Christi Dickey, the Center’s project coordinator and supervisor of special education, helped bring the dream of providing “a one-stop shop” for families to fruition. 

Because the center partners with the ESA, MidMichigan Health and Community Mental Health, Dickey says “there are better outcomes for kids — a better quality of life.  With all these agencies involved under one roof, there’s no need to replicate. We can speed things up. We’re talking to each other and the stress level is off families, and that’s huge.”

Carly Lillard, mother of Elias Witkop, a second-grader at Midland Public Schools, says she’s thankful for the multiple resources the ESA has offered her son and family.

Carly Lillard, mother of Elias Witkop, a second-grader at Midland Public Schools, says she’s thankful for the multiple resources the ESA has offered her son and family.“It’s a unique community. We’re thankful that it’s in our area,” Lillard says. Elias’ journey started at about 15 months of age. Lillard says he wasn’t making sounds, eye contact, or pointing to things. She reached out to the ESA for an evaluation. 

“It was easy. I called [and] someone came out to the house and played with Eli,” says Lillard. “They were so kind. They got on the floor and played games; sang songs. It wasn’t scary at all. That’s your child, You have to be their biggest advocate.” 

Lillard says while friends and family can be well-intentioned, “some people have a hard time hearing the truth. “Nobody wants to hear that something is wrong with their child. I have zero regrets,” says Lillard. “I’m so thankful.”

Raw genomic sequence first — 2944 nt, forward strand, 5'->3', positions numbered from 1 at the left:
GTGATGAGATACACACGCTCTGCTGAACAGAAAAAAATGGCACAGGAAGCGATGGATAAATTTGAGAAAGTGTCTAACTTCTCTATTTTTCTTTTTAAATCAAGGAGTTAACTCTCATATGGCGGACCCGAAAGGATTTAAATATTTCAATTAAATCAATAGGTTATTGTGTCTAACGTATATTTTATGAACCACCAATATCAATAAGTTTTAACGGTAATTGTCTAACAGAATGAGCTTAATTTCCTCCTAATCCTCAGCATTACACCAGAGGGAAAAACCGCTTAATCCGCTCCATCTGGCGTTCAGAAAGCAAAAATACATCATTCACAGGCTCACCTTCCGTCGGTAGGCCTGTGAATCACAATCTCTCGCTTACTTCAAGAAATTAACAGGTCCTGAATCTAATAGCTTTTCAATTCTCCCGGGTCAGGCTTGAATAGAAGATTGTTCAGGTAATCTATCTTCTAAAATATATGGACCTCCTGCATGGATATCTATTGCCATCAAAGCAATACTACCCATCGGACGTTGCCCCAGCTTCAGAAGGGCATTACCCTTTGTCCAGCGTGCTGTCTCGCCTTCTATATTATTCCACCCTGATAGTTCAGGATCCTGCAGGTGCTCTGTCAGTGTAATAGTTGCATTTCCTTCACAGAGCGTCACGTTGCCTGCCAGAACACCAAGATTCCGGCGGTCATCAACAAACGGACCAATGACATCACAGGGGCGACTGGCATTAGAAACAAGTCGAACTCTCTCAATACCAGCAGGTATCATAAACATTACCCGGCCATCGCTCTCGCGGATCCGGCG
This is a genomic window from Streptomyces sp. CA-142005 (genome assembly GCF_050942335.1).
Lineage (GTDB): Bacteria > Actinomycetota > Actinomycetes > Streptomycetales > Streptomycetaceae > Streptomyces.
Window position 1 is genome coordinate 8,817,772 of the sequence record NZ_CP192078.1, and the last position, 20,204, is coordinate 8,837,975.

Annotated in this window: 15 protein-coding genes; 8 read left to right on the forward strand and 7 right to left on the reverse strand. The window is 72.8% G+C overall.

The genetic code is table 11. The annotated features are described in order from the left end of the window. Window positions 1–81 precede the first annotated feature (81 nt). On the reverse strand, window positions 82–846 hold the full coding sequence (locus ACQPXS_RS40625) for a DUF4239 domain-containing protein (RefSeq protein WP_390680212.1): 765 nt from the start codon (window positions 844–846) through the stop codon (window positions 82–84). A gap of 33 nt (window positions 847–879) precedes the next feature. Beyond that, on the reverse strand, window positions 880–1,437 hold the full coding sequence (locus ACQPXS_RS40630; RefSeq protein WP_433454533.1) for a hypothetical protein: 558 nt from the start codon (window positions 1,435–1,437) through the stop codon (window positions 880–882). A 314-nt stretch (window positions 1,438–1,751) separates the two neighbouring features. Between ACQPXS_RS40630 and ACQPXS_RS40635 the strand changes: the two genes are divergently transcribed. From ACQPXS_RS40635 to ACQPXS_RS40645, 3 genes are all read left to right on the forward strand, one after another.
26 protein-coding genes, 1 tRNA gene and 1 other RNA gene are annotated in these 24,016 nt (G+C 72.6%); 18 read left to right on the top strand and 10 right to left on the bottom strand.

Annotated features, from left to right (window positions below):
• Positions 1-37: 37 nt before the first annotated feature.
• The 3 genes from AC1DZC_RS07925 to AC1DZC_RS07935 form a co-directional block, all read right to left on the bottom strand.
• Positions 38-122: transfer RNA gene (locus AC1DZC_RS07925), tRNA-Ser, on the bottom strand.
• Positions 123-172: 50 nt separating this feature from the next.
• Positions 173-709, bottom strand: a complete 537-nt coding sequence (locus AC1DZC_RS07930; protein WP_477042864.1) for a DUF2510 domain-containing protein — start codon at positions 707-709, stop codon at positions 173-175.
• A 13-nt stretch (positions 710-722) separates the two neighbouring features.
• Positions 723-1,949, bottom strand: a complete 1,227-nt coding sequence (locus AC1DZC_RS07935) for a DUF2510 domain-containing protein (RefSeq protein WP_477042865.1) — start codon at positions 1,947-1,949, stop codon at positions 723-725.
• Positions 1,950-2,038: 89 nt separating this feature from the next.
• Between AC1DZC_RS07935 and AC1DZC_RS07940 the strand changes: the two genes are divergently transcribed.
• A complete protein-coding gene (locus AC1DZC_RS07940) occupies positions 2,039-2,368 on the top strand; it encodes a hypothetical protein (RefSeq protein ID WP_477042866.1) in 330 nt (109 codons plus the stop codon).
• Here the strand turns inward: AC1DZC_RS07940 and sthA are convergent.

Elias, who was later diagnosed with autism and developmental delay, has made many strides since he was first evaluated. 

“He talks constantly, tells jokes, and is very attuned to people,” says Lillard. “He’s reaching many goals. He loves letters, calendars and math.” Lillard has shared their story with many others, and says “it makes a difference to have others around you who are going through something similar. It makes me feel like I made the right choice.”



Children from birth to 3 years old may be provided services in conjunction with Midland County ESA’s Early On Program with every effort made to deliver services in the child’s natural environment. 

The ESA offers services including:
 
  • Speech and language therapy
  • Occupational and physical therapy
  • School social work
  • Teacher consultant for the hearing impaired and visually impaired
  • Audiological services
  • Assistive technology
  • School psychologists
  • Autism Spectrum Disorder consultant

For more information, contact the Midland County ESA’s Early On Program at 989-492-7700 ext. 1127.